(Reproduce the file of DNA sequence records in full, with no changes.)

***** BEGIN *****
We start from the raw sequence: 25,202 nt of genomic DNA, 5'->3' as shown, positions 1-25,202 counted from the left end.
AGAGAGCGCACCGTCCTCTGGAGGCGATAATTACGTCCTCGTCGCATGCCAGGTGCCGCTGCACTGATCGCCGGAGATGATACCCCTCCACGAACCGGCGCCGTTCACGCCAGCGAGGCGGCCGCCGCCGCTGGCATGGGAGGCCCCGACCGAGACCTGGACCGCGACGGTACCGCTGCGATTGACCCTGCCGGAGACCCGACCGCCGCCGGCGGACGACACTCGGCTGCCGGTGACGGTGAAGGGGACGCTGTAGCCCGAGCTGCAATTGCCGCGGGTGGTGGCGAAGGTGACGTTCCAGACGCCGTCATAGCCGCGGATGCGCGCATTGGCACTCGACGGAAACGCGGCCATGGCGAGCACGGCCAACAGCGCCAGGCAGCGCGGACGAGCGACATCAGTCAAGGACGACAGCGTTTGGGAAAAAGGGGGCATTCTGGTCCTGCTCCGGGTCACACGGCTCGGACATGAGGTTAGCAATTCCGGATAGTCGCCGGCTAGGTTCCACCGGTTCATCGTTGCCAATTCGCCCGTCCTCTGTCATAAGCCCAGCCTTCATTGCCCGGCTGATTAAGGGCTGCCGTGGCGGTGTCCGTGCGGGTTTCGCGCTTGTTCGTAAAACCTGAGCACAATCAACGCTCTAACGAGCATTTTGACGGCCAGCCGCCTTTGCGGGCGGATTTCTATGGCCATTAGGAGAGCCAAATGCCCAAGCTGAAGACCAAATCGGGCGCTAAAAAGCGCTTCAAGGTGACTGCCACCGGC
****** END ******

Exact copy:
We start from the raw sequence: 25,202 nt of genomic DNA, 5'->3' as shown, positions 1-25,202 counted from the left end.
AGAGAGCGCACCGTCCTCTGGAGGCGATAATTACGTCCTCGTCGCATGCCAGGTGCCGCTGCACTGATCGCCGGAGATGATACCCCTCCACGAACCGGCGCCGTTCACGCCAGCGAGGCGGCCGCCGCCGCTGGCATGGGAGGCCCCGACCGAGACCTGGACCGCGACGGTACCGCTGCGATTGACCCTGCCGGAGACCCGACCGCCGCCGGCGGACGACACTCGGCTGCCGGTGACGGTGAAGGGGACGCTGTAGCCCGAGCTGCAATTGCCGCGGGTGGTGGCGAAGGTGACGTTCCAGACGCCGTCATAGCCGCGGATGCGCGCATTGGCACTCGACGGAAACGCGGCCATGGCGAGCACGGCCAACAGCGCCAGGCAGCGCGGACGAGCGACATCAGTCAAGGACGACAGCGTTTGGGAAAAAGGGGGCATTCTGGTCCTGCTCCGGGTCACACGGCTCGGACATGAGGTTAGCAATTCCGGATAGTCGCCGGCTAGGTTCCACCGGTTCATCGTTGCCAATTCGCCCGTCCTCTGTCATAAGCCCAGCCTTCATTGCCCGGCTGATTAAGGGCTGCCGTGGCGGTGTCCGTGCGGGTTTCGCGCTTGTTCGTAAAACCTGAGCACAATCAACGCTCTAACGAGCATTTTGACGGCCAGCCGCCTTTGCGGGCGGATTTCTATGGCCATTAGGAGAGCCAAATGCCCAAGCTGAAGACCAAATCGGGCGCTAAAAAGCGCTTCAAGGTGACTGCCACCGGC